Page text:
‘One Billion’: Safety Recalls Reach Record Levels, Putting Lives At Risk (What To Do About Dangerous Products)

September 14, 2022 | Article by Chain | Cohn | Clark staff | Tips & Information

‘One Billion’: Safety Recalls Reach Record Levels, Putting Lives At Risk (What To Do About Dangerous Products)

The number of products recalled in the United States this year has reached 1 billion, on track to break an annual record while at the same time putting countless lives at risk.

Products recalled passed 1 billion in August, according to a report by Sedgwick, which tracks recall data across multiple industries. Only two other years on record have seen more than 1 billion units recalled: 2018 and 2021. In those years, it took a full year to reach that number. This year is expected to be record-breaking for product recalls by number of units.

A product recall is a process that regulators, manufacturers, and retailers use to retrieve defective or potentially unsafe products from consumers and give them compensation. Items recalled through August include 124,000 units of a paddle for a stand-up paddleboard due to risks of puncture and laceration, 28,550 units of a ridable children’s toy that can tip forward and cause injury, and of course recalls of powdered infant formula and Jif peanut butter that made headlines nationally.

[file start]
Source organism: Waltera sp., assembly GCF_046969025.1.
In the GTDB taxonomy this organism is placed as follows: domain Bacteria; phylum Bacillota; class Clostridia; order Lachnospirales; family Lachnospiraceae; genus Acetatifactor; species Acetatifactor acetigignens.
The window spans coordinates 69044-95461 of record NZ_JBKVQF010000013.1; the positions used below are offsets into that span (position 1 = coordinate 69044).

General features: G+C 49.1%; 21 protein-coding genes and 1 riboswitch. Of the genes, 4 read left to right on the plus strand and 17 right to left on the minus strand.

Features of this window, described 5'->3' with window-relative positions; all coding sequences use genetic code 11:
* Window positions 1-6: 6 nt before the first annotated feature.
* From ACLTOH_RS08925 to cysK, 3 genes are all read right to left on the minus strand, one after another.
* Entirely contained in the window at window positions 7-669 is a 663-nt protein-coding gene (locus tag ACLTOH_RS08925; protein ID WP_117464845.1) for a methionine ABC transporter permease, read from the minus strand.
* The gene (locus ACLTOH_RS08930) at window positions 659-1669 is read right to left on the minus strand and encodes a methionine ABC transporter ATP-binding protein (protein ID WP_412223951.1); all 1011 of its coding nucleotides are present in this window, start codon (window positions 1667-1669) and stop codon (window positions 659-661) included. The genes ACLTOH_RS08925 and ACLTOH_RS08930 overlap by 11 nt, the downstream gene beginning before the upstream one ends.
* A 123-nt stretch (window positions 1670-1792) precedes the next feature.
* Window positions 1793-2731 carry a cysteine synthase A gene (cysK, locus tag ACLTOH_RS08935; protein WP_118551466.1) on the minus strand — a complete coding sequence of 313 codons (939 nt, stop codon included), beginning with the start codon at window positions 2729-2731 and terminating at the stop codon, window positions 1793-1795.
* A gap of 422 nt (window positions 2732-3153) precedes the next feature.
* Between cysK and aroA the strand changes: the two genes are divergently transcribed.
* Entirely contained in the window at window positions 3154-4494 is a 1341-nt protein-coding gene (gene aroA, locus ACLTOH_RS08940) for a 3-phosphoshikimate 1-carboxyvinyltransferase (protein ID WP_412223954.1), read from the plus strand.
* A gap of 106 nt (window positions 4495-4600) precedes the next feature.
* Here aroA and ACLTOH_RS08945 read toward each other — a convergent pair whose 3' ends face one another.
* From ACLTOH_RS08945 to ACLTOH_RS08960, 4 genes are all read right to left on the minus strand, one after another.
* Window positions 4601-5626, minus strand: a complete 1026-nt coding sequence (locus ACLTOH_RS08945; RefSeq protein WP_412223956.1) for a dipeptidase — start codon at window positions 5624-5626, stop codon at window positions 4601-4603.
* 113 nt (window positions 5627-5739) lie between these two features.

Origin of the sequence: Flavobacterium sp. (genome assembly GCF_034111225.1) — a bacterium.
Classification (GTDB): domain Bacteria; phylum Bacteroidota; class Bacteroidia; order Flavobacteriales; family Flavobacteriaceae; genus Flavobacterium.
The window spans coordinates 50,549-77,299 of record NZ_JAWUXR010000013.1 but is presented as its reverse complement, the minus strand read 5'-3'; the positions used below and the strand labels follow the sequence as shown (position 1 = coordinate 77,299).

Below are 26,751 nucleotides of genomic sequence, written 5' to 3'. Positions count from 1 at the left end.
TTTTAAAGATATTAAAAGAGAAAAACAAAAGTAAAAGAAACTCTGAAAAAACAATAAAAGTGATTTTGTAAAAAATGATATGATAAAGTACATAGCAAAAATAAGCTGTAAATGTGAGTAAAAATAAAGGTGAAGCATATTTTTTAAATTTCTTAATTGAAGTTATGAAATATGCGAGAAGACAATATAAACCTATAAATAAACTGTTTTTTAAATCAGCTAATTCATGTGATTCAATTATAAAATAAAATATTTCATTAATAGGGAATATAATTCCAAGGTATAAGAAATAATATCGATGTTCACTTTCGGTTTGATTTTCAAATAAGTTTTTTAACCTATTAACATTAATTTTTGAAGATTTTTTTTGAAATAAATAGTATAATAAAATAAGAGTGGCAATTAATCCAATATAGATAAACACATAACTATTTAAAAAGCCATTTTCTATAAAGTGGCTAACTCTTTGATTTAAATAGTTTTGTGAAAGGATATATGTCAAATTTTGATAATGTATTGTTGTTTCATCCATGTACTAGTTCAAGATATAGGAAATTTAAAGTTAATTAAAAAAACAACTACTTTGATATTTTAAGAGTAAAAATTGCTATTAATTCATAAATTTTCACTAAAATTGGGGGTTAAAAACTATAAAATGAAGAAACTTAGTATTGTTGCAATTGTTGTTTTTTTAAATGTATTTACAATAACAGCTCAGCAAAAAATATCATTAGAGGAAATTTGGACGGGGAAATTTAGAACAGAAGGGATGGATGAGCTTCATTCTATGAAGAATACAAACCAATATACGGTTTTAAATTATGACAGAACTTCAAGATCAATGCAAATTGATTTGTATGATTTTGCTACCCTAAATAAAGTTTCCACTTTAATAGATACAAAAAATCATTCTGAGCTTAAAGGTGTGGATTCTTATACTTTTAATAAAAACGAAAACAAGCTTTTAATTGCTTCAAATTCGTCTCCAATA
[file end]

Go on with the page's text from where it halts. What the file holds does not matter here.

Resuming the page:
Experts believe a variety of industries — automotive, consumer products, food and beverage, medical devices and pharmaceutical — continue to face challenges from increased regulatory scrutiny and ongoing public health issues.

Among the findings from the Sedgwick report:

  • U.S. Food and Drug Administration listed 18 recalled products, mostly for potential contaminations.
  • National Highway Traffic Safety Administration listed 689 recalls through Aug. 18, including vehicle components that might be faulty, such as an improperly welded airbag cover that might increase the risk of injury if the airbag deploys.
  • Children’s safety continues to be a priority for regulators of the consumer product industry. Harmful chemicals are rising to the top of regulators’ and litigators’ list. Infant food recalls continue to have a lasting impact on the food and beverage industry.